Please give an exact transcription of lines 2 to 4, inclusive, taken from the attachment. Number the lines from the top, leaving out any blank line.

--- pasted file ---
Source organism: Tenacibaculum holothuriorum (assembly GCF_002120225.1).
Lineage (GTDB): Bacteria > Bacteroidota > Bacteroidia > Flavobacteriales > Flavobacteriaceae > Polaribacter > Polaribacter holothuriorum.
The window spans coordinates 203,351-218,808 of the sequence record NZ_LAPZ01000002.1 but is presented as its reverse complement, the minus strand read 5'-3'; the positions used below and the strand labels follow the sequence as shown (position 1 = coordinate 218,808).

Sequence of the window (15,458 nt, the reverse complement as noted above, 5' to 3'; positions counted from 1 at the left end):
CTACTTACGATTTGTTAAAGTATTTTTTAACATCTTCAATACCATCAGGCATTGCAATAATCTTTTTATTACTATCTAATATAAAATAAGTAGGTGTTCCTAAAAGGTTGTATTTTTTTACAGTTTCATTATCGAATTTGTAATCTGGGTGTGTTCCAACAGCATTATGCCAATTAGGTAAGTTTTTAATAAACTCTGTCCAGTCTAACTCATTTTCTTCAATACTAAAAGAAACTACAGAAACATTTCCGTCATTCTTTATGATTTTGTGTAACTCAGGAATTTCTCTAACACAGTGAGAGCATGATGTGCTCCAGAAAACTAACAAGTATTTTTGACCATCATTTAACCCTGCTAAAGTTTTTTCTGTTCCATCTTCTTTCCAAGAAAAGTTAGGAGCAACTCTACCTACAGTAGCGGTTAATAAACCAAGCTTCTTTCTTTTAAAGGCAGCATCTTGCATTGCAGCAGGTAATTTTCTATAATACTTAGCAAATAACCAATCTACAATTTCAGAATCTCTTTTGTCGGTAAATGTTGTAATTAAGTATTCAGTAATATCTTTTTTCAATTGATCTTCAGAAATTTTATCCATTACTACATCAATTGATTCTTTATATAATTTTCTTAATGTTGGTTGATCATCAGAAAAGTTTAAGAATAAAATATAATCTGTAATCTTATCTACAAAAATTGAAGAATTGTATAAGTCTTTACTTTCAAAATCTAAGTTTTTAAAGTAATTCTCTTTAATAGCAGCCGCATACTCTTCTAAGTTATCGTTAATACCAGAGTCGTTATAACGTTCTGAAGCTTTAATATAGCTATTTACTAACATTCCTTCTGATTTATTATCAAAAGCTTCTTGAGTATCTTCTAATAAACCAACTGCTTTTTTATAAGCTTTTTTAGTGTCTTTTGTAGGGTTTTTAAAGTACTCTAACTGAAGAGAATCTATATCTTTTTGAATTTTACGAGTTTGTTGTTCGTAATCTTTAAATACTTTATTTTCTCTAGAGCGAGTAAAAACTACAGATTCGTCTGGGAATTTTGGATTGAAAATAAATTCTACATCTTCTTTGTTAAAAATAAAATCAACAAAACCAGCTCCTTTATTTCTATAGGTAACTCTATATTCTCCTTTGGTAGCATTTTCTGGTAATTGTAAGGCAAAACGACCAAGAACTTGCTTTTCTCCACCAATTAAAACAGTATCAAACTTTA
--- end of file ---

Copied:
Lineage (GTDB): Bacteria > Bacteroidota > Bacteroidia > Flavobacteriales > Flavobacteriaceae > Polaribacter > Polaribacter holothuriorum.
The window spans coordinates 203,351-218,808 of the sequence record NZ_LAPZ01000002.1 but is presented as its reverse complement, the minus strand read 5'-3'; the positions used below and the strand labels follow the sequence as shown (position 1 = coordinate 218,808).

Sequence of the window (15,458 nt, the reverse complement as noted above, 5' to 3'; positions counted from 1 at the left end):